The operators of casinos in Detroit, and on tribal reservations, were at the Michigan Court of Appeals Monday trying to keep a question off the statewide November ballot that would allow eight rival casinos to open in locations all over the state.
The measure would amend the state constitution, but opponents say they’ve found a technical glitch. They say the proposal would not only amend the state constitution, but also re-write voter approved gaming regulations, and a ballot proposal can’t do both.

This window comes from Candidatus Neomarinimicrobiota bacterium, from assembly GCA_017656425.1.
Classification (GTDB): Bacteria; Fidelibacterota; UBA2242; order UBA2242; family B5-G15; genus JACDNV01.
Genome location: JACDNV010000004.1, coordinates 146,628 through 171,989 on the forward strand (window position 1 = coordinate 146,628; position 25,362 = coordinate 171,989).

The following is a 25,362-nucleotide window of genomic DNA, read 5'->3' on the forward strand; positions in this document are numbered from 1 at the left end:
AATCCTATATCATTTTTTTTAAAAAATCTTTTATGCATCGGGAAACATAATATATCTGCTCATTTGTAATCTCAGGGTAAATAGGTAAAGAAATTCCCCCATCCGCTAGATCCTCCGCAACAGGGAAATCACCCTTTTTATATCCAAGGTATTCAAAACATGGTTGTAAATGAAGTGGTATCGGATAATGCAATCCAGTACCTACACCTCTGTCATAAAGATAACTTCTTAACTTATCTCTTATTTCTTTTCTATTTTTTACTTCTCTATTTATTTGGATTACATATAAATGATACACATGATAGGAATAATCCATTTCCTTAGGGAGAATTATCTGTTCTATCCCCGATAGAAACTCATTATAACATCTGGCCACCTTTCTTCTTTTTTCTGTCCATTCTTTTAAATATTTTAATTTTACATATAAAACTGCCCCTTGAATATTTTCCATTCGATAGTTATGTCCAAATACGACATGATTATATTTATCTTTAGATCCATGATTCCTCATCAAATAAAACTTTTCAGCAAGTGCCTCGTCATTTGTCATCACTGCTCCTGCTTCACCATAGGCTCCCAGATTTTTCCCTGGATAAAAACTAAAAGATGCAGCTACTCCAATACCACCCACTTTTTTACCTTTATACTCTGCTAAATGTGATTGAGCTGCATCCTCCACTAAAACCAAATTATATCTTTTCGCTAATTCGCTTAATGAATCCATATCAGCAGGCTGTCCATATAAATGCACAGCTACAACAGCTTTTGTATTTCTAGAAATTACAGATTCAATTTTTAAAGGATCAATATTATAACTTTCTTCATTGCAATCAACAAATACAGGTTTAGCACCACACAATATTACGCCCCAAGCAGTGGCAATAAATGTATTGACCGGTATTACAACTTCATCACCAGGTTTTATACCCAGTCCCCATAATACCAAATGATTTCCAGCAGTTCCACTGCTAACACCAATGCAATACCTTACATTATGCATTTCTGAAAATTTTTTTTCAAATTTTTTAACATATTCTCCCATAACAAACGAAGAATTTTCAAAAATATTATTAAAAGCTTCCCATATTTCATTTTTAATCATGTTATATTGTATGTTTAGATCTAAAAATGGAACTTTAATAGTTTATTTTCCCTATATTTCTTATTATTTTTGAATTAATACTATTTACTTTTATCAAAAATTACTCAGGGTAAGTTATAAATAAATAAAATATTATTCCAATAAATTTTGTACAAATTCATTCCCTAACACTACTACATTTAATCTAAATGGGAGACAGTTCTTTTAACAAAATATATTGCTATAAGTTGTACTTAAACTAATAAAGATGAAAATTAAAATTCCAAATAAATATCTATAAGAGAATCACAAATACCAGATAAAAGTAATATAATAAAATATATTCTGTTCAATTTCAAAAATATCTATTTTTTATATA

“Well what we hope happens is that we hope the court concludes it does not meet the constitutional requirements and can’t go on the ballot,” says Peter Ellsworth, an attorney arguing against the casino expansion proposal. “It’s misleading to the voters.”
“Let them decide in November,” counters Emily Gerkin Palsrok, of the expansion campaign. She says the campaign followed all the rules when it drafted the amendment.
“Our language is very clear. We think that the court will uphold it,” she says.
The court is expected to act quickly to give elections officials enough time to finalize the November statewide ballot. Whatever the court of appeals decides, the loser could take the case to the state Supreme Court.